Although Parade Cancelled, the Eastie Community Praises Organizers

By John Lynds

On Sunday Mother Nature did not cooperate with the planned East Boston Columbus Day Parade set to step off down Bennington Street at 1 p.m. Driving rain, the remnants of Hurricane Matthew that swept up the East Coast, saturated the area all day Sunday and parade organizers made the very difficult and painful decision to cancel the parade for the first time in its history.

“We had to do it for the safety of the residents, the parade participants and most of all the children that would be marching in the parade as well as lining the parade route,” said Parade Organizer and Chief Marshal Joseph Ruggiero Jr.

However, despite the cancellation, the community and the East Boston Times would like to thank longtime event organizers Albert “Buddy” Mangini, Joseph Ruggiero Jr., George Gambale, Bill Chisholm and Rosalie Petralia for their hard work, dedication and countless volunteer hours over the past year organizing, planning and fundraising for this year’s parade.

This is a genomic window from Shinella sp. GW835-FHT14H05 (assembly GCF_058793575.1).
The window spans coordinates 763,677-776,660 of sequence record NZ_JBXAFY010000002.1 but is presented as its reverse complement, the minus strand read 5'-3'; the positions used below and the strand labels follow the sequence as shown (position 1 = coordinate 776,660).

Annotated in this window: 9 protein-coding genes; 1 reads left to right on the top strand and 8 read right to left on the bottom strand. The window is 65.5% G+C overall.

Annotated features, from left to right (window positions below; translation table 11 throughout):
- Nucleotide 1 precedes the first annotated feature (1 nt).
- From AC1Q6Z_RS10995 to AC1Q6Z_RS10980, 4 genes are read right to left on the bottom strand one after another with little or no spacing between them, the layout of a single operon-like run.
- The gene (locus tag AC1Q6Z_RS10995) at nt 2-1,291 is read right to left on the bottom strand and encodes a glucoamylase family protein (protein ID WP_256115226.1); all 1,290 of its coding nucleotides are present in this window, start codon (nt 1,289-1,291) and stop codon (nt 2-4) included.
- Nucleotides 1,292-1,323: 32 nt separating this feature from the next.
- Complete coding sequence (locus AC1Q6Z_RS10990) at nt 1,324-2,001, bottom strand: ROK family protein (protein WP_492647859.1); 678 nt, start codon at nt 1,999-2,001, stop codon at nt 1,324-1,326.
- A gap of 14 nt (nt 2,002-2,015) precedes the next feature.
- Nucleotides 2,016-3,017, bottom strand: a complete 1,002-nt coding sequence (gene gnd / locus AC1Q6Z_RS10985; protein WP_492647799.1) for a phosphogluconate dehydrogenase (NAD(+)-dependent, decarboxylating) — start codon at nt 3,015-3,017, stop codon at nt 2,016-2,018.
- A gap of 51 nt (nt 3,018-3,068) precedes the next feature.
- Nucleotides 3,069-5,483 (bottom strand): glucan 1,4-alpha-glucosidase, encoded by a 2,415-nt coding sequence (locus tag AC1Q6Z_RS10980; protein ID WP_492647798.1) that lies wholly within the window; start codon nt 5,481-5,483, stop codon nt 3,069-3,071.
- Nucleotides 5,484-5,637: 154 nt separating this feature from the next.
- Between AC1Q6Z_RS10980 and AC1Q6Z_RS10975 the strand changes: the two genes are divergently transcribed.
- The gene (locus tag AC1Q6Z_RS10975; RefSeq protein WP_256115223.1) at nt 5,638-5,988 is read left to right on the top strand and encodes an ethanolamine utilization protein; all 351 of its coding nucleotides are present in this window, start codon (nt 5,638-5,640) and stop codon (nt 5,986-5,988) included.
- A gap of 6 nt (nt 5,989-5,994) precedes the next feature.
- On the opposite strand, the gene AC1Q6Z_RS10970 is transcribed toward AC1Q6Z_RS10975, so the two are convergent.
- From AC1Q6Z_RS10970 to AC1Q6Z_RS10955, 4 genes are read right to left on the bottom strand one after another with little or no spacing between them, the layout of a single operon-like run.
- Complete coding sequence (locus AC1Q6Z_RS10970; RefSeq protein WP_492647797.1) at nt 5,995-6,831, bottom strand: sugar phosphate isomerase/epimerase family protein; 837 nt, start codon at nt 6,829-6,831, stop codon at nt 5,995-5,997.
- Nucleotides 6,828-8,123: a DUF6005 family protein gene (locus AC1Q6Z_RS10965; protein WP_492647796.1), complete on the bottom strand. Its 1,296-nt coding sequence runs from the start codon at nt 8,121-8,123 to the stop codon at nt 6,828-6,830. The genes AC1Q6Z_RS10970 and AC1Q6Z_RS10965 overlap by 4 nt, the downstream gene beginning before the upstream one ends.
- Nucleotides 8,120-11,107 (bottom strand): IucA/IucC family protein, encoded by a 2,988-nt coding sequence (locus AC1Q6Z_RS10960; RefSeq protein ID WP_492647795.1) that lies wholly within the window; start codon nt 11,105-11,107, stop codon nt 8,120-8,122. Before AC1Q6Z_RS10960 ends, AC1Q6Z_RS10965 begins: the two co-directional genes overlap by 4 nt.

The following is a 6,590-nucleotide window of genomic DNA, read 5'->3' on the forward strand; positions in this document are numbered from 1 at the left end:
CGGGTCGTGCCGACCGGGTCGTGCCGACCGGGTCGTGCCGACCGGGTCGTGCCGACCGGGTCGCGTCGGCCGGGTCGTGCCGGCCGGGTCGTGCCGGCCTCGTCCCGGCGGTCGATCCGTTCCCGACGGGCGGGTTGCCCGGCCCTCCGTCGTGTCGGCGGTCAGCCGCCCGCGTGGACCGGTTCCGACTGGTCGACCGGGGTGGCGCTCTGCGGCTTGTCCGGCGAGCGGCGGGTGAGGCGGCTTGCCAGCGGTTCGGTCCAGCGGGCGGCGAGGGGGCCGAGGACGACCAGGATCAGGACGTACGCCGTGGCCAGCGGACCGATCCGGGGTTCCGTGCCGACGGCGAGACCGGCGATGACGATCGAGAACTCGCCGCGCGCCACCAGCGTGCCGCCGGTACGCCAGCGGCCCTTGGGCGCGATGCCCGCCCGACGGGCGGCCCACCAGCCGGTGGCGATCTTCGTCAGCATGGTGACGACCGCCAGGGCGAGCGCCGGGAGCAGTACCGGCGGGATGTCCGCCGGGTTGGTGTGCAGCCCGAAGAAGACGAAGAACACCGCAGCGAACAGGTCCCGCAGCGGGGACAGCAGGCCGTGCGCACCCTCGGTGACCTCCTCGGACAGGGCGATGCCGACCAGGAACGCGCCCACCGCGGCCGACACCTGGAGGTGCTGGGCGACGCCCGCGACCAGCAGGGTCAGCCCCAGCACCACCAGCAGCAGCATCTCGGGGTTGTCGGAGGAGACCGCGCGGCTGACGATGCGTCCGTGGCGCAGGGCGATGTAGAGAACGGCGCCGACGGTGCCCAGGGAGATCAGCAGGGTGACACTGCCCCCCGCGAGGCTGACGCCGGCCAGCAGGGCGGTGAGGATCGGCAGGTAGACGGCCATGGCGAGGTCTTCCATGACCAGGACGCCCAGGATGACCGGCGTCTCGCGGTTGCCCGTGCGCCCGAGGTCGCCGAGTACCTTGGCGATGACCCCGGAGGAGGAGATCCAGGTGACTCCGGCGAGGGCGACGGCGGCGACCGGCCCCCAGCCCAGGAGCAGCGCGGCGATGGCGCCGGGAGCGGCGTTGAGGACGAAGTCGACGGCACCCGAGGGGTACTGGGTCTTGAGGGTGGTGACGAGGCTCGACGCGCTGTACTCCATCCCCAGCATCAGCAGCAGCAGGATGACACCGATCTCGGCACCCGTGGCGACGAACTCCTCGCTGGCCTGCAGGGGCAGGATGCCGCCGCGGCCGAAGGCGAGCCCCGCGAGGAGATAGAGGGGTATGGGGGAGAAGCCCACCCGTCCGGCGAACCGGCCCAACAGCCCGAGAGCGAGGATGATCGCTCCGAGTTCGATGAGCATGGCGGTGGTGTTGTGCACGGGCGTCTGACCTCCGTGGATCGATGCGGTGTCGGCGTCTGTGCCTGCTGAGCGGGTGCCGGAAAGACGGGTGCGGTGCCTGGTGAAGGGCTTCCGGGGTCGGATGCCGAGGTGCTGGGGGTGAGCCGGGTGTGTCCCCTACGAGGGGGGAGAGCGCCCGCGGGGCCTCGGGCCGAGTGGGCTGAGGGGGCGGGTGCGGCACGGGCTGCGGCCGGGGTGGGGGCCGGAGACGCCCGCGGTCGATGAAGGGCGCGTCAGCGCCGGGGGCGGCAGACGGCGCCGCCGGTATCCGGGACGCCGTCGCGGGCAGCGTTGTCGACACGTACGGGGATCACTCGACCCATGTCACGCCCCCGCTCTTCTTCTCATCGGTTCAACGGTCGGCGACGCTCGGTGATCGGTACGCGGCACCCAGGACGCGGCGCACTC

If the past has taught us anything of what these dedicated Eastie volunteers are able to accomplish, this year’s parade would have been filled with the same excitement, fun, and memories as the past parades these individuals have organized.

While many residents were disappointed that disappointment in no way compares to that of the parade organizers who poured their heart and soul into making this year’s parade a successful event for all of Eastie.

In the end, while the parade did not happen as planned the year-long schedule of community events, fundraisers, banquets, breakfasts, awards ceremonies and meetings accomplished bringing the community–both young and old, both old and new–together to plan a special day for Eastie.

Albert “Buddy” Mangini, Joseph Ruggiero Jr., George Gambale, Bill Chisholm and Rosalie Petraglia were able to bring a community together for a single special cause; were able to bridge the gap between generations; were able to celebrate the neighborhood’s diversity; and were able to celebrate the true spirit of the neighborhood we call home.

While the parade may have been a washout, the fact that hundreds, if not thousands in Eastie, were able to help organize or volunteer or attend events in the months leading up to Sunday is just as important as seeing the smiling faces along the parade route.

In the final analysis, while the parade may have been canceled, the organizers were still able to still accomplish a tremendous feat–to rally an entire community together around one cause and one goal for an entire year.

For this, the Columbus Day Parade Committee should all be commended.

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